11:20:03 <esowiki> [[User:YamTokTpaFa]] https://esolangs.org/w/index.php?diff=64853&oldid=64830 * YamTokTpaFa * (+114)
11:20:32 <shachaf> void print_node(Node *n) { while (1) { if (!n) return; print_node(n->left); print(n->value); n = n->right; } }
11:20:37 <wob_jonas> shachaf: not quite
11:20:46 <wob_jonas> hmm wait
11:20:50 <wob_jonas> maybe it does
11:20:55 <shachaf> I suppose you do lose some symmetry.
11:21:27 <wob_jonas> well, it's closer to return &f(@_); which can matter if f is a prototyped function
11:21:42 <esowiki> [[User:YamTokTpaFa/sandbox4]] https://esolangs.org/w/index.php?diff=64854&oldid=64851 * YamTokTpaFa * (+185) /* Language overview */
11:21:45 <shachaf> I don't know Perl at all so I made up some syntax.
11:21:48 <cpressey> shachaf: If I had limited time and only wanted to implement one optimization technique it would probably be peephole optimization, but that's also because I typically don't want to think hard about the code I generate
11:22:20 <cpressey> so, like, push ax; pop ax -> get rid of that
11:22:57 <cpressey> Is register allocation in and of itself an optimization, relative to stack allocation?
11:23:27 <shachaf> push ax; pop ax isn't a no-op but I guess you can assume it doesn't matter.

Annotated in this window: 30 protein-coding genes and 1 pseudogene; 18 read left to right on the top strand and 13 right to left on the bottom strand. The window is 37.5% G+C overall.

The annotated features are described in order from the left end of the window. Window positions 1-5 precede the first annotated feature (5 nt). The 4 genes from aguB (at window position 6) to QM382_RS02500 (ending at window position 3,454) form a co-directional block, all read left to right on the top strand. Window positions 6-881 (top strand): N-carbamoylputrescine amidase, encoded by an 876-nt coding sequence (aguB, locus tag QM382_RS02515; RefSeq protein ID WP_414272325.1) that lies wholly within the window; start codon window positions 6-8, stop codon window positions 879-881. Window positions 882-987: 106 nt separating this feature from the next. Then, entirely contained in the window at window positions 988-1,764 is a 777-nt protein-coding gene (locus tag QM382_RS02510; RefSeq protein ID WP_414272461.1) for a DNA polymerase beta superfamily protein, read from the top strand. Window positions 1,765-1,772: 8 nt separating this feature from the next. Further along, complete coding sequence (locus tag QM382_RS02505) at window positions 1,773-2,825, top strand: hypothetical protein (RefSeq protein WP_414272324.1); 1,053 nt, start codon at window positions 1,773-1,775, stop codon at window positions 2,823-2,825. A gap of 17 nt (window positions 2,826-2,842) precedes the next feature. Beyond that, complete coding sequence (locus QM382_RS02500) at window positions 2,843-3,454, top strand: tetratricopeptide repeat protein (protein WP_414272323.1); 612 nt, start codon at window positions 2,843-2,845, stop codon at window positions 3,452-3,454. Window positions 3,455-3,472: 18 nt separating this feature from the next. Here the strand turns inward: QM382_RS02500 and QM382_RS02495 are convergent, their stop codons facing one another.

11:23:28 <wob_jonas> cpressey: does it count as an optimization to be able to emit arithmetic instructions directly on memory operands, for both input and output, and arithmetic instructions with immediate operands?
11:23:33 <ais523> storing things in registers rather than on the stack is a huge optimization and one of the most important
11:23:54 <ais523> shachaf: if you're a compiler, you almost certainly don't want the side effect it has
11:25:42 <ais523> and if you /do/ want that effect, you'd likely write code like orb $0x0,-0x2(%rsp) (and would probably use a more negative number than -2)
11:26:56 <Taneb> What's the side effect?
11:27:12 <shachaf> It writes ax to the memory past the end of the stack.
11:27:26 <Taneb> Ah, of course
11:27:26 <ais523> Taneb: pagefault (possibly upgraded to a segfault) if you're at the end of the paged-in portion of the stack
11:27:46 <Taneb> Ah, also of course
11:27:59 <shachaf> I imagine the most important optimizations are the ones that save on the most important resources.